that entrust us, principal or secondary, so we better keep constantly handle a large number of different objects to craftear with them or exchange them in trade for the objects that are ingredients.
In this land are the guilds. The game has a system of guilds , each with its center in a distinctive location on the map and to which we can join. B
elonging to these guilds through their initiation missions earns us new crafting recipes, which can be used in personalization items, in improvements for our farm or in materials that help to build bridges as shortcuts in the game world.
With all this. There is a remarkable philosophy in the design behind the game to eliminate any kind of violent mechanics. During the adventure we are traders, explorers, builders, scientists … but never warriors.
Ending the evil that ravages Gemea
But if the thing was going to end evil, how do we do it, then? Well, the game does not have any enemies or combat system. So the equivalent of it is through the goblins , capable of ending the darkness. Both the elves and the darkness are materialized as objects and as events on the map , respectively.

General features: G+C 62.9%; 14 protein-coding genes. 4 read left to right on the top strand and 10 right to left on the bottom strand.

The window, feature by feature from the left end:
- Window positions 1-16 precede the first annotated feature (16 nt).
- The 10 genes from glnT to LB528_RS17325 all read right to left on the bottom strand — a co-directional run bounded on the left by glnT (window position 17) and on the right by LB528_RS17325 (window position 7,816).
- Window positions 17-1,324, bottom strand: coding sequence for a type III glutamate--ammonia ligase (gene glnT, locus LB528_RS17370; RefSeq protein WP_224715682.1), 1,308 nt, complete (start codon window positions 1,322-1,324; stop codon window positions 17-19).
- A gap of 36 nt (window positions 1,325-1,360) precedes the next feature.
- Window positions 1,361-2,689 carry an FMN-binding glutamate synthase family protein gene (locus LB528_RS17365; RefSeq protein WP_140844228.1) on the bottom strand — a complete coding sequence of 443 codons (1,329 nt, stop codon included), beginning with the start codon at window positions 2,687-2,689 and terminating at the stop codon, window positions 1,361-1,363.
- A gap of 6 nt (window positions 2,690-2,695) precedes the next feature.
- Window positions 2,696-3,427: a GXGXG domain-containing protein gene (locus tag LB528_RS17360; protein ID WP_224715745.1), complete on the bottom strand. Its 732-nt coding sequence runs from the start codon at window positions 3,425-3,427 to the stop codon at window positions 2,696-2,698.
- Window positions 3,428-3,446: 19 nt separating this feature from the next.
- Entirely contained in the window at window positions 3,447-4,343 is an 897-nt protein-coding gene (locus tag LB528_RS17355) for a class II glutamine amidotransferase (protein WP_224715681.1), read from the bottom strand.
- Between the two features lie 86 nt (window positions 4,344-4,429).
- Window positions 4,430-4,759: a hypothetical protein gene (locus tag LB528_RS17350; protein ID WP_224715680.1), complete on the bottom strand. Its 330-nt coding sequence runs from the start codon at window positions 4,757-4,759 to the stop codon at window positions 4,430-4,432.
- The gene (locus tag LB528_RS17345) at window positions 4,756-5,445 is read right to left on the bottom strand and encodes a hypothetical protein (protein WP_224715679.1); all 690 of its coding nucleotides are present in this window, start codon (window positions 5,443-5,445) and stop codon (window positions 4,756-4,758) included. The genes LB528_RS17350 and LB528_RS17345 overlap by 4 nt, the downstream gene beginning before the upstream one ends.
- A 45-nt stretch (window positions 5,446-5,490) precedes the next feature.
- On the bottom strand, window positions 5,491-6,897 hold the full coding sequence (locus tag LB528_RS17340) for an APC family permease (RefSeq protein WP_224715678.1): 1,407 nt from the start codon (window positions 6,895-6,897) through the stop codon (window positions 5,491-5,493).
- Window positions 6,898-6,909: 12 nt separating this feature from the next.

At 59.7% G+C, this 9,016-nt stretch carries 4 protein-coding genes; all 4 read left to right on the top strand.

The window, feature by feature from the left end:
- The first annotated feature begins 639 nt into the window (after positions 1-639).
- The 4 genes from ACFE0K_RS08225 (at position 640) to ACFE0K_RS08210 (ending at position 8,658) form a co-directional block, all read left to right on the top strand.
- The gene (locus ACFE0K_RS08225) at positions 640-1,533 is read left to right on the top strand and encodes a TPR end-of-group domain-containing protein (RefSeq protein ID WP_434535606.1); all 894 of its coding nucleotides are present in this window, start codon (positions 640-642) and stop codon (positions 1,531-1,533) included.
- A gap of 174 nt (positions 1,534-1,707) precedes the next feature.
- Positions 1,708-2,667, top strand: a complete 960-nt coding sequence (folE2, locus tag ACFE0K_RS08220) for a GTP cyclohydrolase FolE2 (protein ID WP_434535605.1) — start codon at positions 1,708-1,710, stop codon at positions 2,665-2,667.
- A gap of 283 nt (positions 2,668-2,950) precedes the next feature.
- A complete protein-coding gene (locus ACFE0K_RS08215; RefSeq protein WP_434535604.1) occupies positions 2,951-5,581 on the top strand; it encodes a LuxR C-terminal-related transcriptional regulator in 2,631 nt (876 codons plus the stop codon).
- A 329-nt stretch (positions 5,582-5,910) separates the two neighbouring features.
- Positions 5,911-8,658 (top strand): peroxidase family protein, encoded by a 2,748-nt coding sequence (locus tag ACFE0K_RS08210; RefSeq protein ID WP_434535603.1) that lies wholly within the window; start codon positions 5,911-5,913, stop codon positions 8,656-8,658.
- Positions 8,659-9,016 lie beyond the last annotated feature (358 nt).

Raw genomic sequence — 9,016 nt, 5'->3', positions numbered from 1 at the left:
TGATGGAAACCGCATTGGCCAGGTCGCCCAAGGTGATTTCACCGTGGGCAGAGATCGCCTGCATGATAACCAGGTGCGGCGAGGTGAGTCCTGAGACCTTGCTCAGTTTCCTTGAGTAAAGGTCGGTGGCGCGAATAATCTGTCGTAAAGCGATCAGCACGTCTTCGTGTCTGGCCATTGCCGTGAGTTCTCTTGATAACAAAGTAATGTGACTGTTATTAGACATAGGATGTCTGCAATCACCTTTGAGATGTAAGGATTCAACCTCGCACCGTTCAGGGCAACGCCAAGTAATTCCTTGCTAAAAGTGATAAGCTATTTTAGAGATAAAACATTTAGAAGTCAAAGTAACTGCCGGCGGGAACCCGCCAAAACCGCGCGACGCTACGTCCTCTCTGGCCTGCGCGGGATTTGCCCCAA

The goblins are small flying creatures that are scattered around the world and accumulate in our inventory. They emit a blue flash on the stage and can be accessible or unlockable through the resolution of small puzzles or crafting recipes. Each pixie we get has its ow
n personality and appearance, but in the end the only thing that interests us is the number of them that we have. Each fragment of darkness that is on the map requires a minimum number of elves to be destroyed. Clearing the darkness gives us as a reward different items or the possibility of opening new paths, occasionally necessary to continue with the story.
After reviewing all these mechanics, we can assume that the main engine of progression in the game is exploration . Whether looking for objects to overcome missions or looking for goblins, the adventure will have us constantly wandering around a world that after a few hours will be very familiar.
All this ultimately means that the player who wants to be absorbed by the open world can do so through a host of simple tasks and secondary orders, without more pressure than you want to put. But it also means that the player looking for a more tangible and im
mediate progression in the adventure may feel frustrated with a game that requires some patience . Everything in the game is cooked over low heat and there are rarely direct paths. There is always an object that we need, a shortcut that we must open, a third person w